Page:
The $4,400 exemption will have a much bigger impact on reducing eligible families’ tax bills than the usual $100 exemption (or $300 exemption if a trust is required to distribute all of its income each year) allowed for other trusts.9
Requirements for Qualified Disability Trusts
To be reported as a qualified disability trust, a trust must meet certain requirements. The most basic, as outlined by the Special Needs Alliance, a national organization of attorneys practicing disability and public benefits law, are that:2
- The trust must be irrevocable.
- The trust must be established for the sole benefit of the disabled beneficiary.
- The disabled beneficiary must be under age 65 when the trust is established.
- The beneficiary must have a disability that is included in the definition of disabled pursuant to the Social Security Act.
The trust must be a third-party trust, meaning that “all of its funding must come from someone other than the disabled beneficiary, typically a parent or grandparent, other relative, or friend,” according to the Special Needs Alliance. If the person funding the trust during their lifetime is also serving as the trustee, then the qualified disability trust status may not be possible.2
Most special needs trusts are funded by parents and are set up as irrevocable trusts for the benefit of their children. So, in most cases, they can be treated as qualified disability trusts.
Is a qualified disability trust a special needs trust?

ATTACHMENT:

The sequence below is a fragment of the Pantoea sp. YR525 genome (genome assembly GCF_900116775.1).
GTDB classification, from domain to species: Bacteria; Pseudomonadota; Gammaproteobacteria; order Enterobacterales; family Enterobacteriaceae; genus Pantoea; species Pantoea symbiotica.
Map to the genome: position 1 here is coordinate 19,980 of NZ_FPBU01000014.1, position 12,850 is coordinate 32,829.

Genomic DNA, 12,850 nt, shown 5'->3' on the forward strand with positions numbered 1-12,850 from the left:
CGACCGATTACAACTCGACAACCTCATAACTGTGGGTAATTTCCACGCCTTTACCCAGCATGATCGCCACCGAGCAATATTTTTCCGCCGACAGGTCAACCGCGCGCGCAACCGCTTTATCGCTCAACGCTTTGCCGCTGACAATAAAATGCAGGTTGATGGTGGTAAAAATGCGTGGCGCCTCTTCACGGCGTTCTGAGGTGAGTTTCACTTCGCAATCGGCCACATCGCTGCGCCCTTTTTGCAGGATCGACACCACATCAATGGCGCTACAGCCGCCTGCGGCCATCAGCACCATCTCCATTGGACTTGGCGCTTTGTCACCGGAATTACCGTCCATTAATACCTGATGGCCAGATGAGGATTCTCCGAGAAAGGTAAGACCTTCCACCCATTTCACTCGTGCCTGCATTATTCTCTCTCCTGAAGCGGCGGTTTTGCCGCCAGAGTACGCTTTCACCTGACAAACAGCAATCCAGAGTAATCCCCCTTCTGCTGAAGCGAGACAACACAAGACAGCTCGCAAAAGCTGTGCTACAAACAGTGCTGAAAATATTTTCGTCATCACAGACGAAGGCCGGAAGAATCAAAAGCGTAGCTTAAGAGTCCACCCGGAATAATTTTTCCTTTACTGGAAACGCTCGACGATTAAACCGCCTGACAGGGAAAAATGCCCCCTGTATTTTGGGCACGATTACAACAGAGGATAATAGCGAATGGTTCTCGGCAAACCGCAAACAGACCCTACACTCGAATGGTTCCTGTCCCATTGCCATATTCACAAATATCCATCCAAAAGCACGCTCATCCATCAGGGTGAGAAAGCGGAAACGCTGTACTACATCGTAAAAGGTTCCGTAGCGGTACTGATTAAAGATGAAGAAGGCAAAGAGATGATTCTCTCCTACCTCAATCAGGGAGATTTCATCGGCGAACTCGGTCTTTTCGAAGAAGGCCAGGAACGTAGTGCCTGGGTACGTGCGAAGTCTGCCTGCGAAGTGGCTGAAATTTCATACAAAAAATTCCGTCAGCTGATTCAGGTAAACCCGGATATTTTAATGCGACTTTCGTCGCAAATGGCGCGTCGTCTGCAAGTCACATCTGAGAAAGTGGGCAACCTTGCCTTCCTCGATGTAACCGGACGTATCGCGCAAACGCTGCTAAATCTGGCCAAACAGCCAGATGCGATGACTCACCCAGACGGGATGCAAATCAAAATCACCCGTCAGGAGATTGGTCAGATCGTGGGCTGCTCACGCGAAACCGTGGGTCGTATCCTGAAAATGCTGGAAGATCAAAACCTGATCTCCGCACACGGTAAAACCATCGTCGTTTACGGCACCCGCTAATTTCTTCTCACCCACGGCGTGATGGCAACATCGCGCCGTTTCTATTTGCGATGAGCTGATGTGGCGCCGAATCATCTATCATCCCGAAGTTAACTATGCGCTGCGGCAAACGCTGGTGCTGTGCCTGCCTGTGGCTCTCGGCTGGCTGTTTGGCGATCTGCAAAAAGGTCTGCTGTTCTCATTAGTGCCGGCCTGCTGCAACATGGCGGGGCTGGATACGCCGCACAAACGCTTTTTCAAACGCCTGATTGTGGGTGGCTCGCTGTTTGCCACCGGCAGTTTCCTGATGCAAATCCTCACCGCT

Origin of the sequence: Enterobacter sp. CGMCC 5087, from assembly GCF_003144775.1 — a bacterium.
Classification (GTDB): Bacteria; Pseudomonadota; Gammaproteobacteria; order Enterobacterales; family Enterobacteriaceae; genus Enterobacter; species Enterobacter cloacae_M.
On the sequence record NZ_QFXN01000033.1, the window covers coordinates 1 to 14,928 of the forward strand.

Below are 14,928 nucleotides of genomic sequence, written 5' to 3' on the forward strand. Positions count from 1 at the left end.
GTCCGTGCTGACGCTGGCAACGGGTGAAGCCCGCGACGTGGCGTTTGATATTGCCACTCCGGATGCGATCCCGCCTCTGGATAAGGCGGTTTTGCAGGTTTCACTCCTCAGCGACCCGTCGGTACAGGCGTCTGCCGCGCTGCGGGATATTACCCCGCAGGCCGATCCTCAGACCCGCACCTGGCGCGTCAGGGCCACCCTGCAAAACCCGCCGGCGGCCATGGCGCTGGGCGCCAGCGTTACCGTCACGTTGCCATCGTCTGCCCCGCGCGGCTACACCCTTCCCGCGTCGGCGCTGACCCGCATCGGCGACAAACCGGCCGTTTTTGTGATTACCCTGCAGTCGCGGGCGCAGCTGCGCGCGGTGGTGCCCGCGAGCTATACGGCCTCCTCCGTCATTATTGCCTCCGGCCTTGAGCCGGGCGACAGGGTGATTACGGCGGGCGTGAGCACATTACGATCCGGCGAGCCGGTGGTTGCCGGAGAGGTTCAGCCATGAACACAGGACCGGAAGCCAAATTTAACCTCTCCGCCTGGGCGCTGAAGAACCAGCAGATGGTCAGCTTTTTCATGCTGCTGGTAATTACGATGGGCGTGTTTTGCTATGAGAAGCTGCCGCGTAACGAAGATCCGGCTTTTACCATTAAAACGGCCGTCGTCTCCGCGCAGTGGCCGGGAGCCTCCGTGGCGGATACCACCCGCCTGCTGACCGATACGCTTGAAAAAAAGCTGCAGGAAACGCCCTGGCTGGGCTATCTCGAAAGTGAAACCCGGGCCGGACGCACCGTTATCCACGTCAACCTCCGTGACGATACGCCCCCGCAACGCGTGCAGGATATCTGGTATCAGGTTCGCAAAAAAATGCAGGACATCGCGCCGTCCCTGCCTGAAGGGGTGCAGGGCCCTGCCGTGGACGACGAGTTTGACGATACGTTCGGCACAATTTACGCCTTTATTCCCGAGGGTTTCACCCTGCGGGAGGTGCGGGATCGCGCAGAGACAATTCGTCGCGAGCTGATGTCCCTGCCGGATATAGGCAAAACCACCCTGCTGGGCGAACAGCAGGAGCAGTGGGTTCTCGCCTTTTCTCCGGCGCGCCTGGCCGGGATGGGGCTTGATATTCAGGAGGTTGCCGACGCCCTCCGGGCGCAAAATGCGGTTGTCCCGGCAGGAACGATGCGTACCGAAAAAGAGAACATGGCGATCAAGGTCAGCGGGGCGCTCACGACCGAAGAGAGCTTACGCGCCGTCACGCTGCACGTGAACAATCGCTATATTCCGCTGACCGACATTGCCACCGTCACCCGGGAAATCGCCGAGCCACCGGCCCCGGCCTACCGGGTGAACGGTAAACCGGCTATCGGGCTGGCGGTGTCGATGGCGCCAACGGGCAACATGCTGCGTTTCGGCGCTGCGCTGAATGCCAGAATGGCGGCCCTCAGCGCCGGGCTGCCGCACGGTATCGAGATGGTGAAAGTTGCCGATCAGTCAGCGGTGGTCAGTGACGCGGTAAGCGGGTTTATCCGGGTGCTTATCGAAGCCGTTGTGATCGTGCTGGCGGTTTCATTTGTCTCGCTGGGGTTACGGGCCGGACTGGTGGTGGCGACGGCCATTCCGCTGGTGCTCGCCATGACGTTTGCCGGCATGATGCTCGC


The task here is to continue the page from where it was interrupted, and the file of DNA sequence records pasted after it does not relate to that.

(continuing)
In most cases, yes. The Internal Revenue Service (IRS) generally classifies some special needs trusts as qualified disability trusts (QDisTs), and these trusts have certain tax benefits. QDisTs may claim a personal exemption on the federal income tax returns filed for the trust.
What kind of trust is a qualified disability trust?
A trust that doesn’t require distribution of all of its income by the terms of the trust agreement is called a complex trust, and it is allowed an exemption of $100.11
Cornell Law School, Legal Information Institute. “Complex Trust.”
What happens to a qualified disability trust upon the beneficiary’s death?
QDisTs must be for the sole benefit of the disabled beneficiary, so no other person or entity can benefit from the trust during the lifetime of the disabled beneficiary. However, after the death of the disabled beneficiary, the trust assets can pass to other designated beneficiaries who need not be disabled, according to the Special Needs Alliance.2
The Bottom Line
Qualified disability trusts (QDisTs) are a type of trust that provides tax benefits. Most special needs trusts are considered qualified disability trusts, making them especially valuable for families caring for someone diagnosed with a disability.
The Tax Cuts and Jobs Act (TCJA), which eliminated personal tax exemptions from 2018 until 2025, didn’t erase or change the tax benefits of QDisTs because the law also established an indexed exemption ($4,400 for 2022 and $4,700 for 2023 tax filings) to be taken by these types of trusts during the TCJA’s effective period.
By MATT RYAN WEBBER an experienced personal finance writer, researcher, and editor. He has published widely on personal finance, marketing, and the impact of technology on contemporary arts and culture.
Fact checked by VIKKI VELASQUEZ